A police officer and three other people were killed when a domestic dispute at a bank escalated into shootings at three locations in Wisconsin.
The shootings happened at a bank, a law firm and an apartment complex, where officers, including a SWAT team, had a stand-off with the suspect for several hours which ended in a volley of gunfire around 5pm local time on Wednesday.
A suspect was in custody after the violence in a cluster of small towns south of Wausau, in northern Wisconsin about 90 miles west of Green Bay.
The authorities held a brief news conference late on Wednesday when they said there was no remaining threat to the public. They gave no details on the four victims of the suspect.
Jason Smith, a deputy administrator for the state Department of Justice's Division of Criminal Investigation, said more than 100 officers were investigating and more information would be released on Thursday.
The dead officer worked for Everest Metro, a small, 27-officer force that serves Schofield and Weston.
Everest Metro Chief Wally Sparks said: "I would like to send all my thoughts and ask everybody listening, 'Thoughts and prayers to all the victims and their families'. Please keep them in your prayers and be with our officers."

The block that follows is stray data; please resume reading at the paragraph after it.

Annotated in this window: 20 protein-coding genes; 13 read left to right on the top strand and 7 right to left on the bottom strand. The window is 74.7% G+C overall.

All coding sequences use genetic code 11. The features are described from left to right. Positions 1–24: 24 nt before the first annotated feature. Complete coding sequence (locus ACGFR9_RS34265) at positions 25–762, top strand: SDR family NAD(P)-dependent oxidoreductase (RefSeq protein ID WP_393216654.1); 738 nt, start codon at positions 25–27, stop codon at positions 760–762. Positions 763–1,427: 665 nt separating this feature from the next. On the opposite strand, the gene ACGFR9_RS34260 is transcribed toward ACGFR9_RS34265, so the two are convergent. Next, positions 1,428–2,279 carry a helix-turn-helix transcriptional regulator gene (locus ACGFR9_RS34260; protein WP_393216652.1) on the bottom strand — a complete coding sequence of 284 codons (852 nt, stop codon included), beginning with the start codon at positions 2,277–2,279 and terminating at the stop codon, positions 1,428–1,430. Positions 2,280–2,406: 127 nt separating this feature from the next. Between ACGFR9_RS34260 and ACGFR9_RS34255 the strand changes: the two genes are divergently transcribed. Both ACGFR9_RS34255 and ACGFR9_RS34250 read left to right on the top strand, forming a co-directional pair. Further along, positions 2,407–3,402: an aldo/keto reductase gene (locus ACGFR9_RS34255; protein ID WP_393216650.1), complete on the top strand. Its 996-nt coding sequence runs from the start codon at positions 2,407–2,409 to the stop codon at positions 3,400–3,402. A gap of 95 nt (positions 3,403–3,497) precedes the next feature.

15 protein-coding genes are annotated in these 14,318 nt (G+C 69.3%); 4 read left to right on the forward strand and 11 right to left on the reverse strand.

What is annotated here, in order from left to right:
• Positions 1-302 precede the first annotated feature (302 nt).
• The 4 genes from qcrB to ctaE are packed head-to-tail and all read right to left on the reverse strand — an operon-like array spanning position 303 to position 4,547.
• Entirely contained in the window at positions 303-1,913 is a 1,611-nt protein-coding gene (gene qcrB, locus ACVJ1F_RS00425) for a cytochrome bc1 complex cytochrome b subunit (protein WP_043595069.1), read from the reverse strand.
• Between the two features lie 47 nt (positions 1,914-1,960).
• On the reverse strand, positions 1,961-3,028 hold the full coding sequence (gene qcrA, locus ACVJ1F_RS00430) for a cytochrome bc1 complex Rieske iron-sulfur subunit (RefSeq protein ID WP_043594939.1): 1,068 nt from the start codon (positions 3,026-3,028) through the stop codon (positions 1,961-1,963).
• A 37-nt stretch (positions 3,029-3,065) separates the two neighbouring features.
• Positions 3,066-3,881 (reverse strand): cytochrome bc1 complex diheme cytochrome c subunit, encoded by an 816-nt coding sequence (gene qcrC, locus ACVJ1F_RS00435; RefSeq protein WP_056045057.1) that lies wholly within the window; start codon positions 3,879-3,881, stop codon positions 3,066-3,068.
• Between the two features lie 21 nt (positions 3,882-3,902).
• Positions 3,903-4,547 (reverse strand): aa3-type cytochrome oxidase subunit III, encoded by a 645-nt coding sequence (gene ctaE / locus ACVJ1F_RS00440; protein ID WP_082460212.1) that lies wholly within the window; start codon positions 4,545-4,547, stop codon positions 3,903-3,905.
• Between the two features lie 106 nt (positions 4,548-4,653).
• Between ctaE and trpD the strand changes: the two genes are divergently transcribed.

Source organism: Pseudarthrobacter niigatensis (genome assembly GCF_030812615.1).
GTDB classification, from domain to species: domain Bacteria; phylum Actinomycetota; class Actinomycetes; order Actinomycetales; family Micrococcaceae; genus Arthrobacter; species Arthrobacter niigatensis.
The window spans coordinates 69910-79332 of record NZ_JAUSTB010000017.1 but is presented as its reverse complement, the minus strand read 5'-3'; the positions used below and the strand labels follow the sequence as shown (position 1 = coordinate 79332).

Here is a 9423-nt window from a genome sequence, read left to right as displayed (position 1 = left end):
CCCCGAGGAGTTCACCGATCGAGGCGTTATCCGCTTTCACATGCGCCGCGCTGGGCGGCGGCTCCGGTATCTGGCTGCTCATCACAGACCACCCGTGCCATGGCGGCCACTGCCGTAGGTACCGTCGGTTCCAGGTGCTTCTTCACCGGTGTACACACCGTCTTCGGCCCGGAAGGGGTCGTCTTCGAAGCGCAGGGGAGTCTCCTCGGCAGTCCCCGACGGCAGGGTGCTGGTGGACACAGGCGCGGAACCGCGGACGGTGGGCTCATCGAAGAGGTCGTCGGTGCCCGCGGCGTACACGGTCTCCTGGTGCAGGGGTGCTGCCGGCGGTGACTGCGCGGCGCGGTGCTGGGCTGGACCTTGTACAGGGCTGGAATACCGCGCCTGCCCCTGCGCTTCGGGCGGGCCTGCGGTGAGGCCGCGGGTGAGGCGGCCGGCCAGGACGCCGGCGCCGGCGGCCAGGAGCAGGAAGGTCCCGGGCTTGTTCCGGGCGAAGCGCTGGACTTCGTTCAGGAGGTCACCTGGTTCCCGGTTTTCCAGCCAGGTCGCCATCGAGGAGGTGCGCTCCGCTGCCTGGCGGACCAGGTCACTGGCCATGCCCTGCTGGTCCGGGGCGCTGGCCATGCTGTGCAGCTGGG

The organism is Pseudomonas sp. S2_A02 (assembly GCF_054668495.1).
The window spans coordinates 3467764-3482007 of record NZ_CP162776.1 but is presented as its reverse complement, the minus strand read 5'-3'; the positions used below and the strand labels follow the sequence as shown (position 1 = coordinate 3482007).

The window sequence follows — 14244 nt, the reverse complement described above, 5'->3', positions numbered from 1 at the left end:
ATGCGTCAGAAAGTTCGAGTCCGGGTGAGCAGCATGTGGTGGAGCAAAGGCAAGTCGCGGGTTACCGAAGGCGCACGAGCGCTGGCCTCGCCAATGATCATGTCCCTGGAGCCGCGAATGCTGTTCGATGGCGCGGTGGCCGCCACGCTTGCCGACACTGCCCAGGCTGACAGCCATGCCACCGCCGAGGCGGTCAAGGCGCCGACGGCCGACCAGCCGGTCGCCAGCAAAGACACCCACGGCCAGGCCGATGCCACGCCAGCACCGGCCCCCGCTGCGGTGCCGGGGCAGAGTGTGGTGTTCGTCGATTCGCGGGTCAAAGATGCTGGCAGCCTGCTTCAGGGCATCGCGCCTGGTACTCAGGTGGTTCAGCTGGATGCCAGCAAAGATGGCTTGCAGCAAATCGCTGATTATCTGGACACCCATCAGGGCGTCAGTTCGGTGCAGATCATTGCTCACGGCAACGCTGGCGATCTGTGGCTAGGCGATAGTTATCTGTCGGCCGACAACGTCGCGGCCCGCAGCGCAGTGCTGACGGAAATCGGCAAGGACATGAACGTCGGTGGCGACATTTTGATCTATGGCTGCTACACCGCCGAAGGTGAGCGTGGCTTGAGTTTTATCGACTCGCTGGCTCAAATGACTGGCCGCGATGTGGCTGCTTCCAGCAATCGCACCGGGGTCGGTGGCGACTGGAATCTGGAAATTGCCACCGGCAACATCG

The first shooting was reported shortly after midday at Marathon Savings Bank in nearby Rothschild. Officers responding to a reported "domestic situation" at the bank arrived to find two people had been shot. They said the suspect was gone when they arrived.
A second call came about 10 minutes later from the Tlusty, Kennedy and Dirks law firm in nearby Schofield. The third shooting happened at 1.30pm at an apartment complex in Weston.
A woman who lives in the complex said she looked out of her window at the complex about 1.15pm to see a squad car approach, and a few seconds later heard a gunshot and saw the officer fall.
Kelly Hanson, 21, told The Associated Press she saw other officers put the wounded policeman in an armoured SWAT vehicle and take him away.
"I thought, what is going on? I know what a gun sounds like, and thought this isn't good," she said.
She said she stayed in her flat until about 4.45pm when she heard a volley of about 10 shots and began to "freak out".
The authorities eventually let her leave her flat.
"It's tragic that had to happen, but I think they did a good job out here today," Ms Hanson said.
SWAT members entered the apartment building about 2.30pm, the Wausau Daily Herald reported. Nearby schools and a hospital went on lockdown.
Omar Sey, 31, who said he had just moved to the building, learned of the shooting after he arrived home to find dozens of police cars outside.
Mr Sey, who had moved to Wisconsin from Gambia, said he did not understand why such things happen in America.
"This is crazy," he said. "You have everything at your disposal. Why don't you make your life better instead of engaging in this?"